I did something strange today: I read a particular ezine for the first time in, oh, about 2 years. I've subscribed to it for a long time, and I used to read it weekly — it was just part of my routine. But, along with keeping up with other kid-lit blogs, implementing concrete plans for growing my business, completing numerous household projects, spending quality time with friends and family, coordinating the final steps of "settling in" to a house/community, reading that leaning tower of adult lit I'm interested in, continually challenging my culinary skills, teaching my now-old dog a few new tricks . . . and so on and on and on . . . I let it slide.
Seems like a small thing, doesn't it? The reading of the newsletter, that is. Yet far more important activities had taken its place. Taken the place of everything for a while. As I hinted a couple of posts ago, I'm ready to stop the "coasting." Ready to move on, as it were. But in the particular life circumstance I'm experiencing, it's hard to know how to move on. All you can really do is work on it until you make it happen (or it happens by sheer dumb luck).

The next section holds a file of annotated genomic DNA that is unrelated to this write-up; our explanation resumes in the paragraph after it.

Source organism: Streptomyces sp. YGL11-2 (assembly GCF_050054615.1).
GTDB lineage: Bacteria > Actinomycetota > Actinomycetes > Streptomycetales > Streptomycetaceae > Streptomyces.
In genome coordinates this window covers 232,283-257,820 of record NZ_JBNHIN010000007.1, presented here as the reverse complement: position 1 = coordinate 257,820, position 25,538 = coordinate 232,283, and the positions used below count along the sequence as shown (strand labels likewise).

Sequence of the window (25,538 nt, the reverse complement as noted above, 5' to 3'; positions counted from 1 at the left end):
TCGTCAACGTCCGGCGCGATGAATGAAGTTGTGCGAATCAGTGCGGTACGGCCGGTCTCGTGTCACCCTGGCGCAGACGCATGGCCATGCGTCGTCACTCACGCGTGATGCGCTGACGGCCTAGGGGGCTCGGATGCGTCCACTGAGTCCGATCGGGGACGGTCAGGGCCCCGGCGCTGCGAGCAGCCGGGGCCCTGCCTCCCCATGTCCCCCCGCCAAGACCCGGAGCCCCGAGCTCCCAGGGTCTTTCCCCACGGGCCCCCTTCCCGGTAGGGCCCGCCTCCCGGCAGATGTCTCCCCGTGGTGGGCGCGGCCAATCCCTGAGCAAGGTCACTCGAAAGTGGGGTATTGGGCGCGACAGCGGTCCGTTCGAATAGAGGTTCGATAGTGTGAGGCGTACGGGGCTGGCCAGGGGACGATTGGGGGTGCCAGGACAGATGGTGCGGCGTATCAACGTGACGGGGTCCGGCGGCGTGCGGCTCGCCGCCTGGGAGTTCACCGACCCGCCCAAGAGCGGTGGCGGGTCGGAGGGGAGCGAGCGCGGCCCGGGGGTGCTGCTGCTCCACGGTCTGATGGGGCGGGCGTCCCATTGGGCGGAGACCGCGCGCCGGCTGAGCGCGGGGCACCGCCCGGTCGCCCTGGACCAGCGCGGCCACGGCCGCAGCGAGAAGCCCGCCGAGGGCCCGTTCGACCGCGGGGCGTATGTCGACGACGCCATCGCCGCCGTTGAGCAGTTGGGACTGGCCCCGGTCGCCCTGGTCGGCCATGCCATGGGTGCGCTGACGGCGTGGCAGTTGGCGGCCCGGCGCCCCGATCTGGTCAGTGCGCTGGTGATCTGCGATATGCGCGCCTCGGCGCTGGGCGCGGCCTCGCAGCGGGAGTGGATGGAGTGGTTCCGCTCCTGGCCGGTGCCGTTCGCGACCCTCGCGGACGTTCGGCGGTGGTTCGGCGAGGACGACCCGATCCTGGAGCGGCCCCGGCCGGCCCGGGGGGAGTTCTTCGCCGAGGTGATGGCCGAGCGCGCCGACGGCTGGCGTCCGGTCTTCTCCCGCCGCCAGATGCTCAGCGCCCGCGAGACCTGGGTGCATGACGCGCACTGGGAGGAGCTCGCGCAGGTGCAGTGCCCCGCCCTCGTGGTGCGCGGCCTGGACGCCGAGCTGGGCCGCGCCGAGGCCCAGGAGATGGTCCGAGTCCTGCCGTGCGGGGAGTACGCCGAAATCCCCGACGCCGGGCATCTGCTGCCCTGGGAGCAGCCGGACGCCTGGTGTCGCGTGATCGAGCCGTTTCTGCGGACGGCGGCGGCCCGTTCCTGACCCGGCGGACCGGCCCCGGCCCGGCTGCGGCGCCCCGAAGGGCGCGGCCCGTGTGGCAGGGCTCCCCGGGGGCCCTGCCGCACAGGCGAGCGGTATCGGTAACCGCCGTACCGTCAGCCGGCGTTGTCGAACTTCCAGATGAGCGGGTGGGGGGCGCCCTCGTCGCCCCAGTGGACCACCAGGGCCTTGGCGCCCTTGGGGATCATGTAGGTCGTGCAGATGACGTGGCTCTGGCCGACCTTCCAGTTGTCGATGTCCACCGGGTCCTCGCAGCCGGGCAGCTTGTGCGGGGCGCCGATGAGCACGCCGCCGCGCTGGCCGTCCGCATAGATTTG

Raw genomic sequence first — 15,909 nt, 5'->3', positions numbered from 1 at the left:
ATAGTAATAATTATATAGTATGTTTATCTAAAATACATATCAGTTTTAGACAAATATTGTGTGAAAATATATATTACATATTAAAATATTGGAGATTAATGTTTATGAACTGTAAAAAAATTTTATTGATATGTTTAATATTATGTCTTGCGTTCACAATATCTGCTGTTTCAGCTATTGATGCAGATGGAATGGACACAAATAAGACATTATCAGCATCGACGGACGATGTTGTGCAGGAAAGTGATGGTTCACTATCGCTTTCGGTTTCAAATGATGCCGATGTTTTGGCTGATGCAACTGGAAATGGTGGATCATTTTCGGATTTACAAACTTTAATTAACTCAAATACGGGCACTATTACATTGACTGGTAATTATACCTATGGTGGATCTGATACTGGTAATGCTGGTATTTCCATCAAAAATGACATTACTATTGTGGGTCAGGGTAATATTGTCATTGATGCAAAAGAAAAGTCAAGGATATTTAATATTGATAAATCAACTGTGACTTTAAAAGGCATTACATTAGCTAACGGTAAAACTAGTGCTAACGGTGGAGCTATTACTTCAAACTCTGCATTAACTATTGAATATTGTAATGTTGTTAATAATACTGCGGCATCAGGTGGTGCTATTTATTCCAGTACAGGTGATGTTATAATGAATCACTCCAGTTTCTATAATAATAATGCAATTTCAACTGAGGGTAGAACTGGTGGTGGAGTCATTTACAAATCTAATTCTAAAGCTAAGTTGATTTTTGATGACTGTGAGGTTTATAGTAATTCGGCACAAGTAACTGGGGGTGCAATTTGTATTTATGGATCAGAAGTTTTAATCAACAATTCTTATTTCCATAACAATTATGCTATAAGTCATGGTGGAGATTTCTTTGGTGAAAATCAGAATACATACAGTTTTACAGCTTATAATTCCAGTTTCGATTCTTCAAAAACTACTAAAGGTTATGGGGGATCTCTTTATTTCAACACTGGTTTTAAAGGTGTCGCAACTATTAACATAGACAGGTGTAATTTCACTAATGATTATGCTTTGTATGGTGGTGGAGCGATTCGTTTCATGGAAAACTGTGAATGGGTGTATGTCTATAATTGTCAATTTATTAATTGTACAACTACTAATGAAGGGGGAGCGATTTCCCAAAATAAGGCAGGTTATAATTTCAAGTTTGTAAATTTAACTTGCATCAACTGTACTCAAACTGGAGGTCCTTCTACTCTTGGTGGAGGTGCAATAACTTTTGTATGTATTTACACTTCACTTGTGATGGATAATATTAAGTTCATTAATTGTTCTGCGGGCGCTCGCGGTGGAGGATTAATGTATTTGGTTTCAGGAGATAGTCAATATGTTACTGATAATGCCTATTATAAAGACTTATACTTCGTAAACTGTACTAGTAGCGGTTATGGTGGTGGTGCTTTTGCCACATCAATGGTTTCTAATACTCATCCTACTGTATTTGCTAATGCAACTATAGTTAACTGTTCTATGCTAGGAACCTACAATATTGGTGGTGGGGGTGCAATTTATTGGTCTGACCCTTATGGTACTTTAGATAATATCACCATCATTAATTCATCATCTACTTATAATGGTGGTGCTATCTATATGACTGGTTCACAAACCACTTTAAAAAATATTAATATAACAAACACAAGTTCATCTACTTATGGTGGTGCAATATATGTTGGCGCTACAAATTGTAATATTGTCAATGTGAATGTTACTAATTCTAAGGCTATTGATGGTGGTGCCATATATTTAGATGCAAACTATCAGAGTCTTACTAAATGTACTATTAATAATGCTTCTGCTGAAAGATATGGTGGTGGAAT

In keeping with my desire to keep most of my non-writing life out of the blog, I'm not going to get specific about the life circumstance I so vaguely mentioned above. Yet it's impossible to NOT have your personal life affect your work on some level, don't you think? It strikes me that this is especially true when you're a writer. For me, anyway, writing full-time takes a greater level of consistent emotional investment than, say, working as a bank teller (something I did in my young adulthood). So when practically ALL of your ever-lovin' emotional energy is being spent on people/situations you consider more important than work, getting said work done becomes difficult. Burdensome, even. So does the simple act of writing for fun. And that's no fun and no fair!
The good news is that I'm back to possessing more available head space. That means I'm slowly getting back to my fully engaged working/writing persona. Not that I ever stopped working or writing — or that I wasn't able to perform for pay as needed. But writing wasn't driving me in the same way it usually does. Instead it was riding in the trunk, stuffed in a duffel bag, waiting for me to pull it out and fluff it up after my long, crazy road trip to Not Entirely Sure Where, Yet.
If any of that makes sense, then you, too, know that Life Happens. And today, I'm going out on a limb to say that I'm glad it does. After all, who among us can't use a little fodder for future fiction?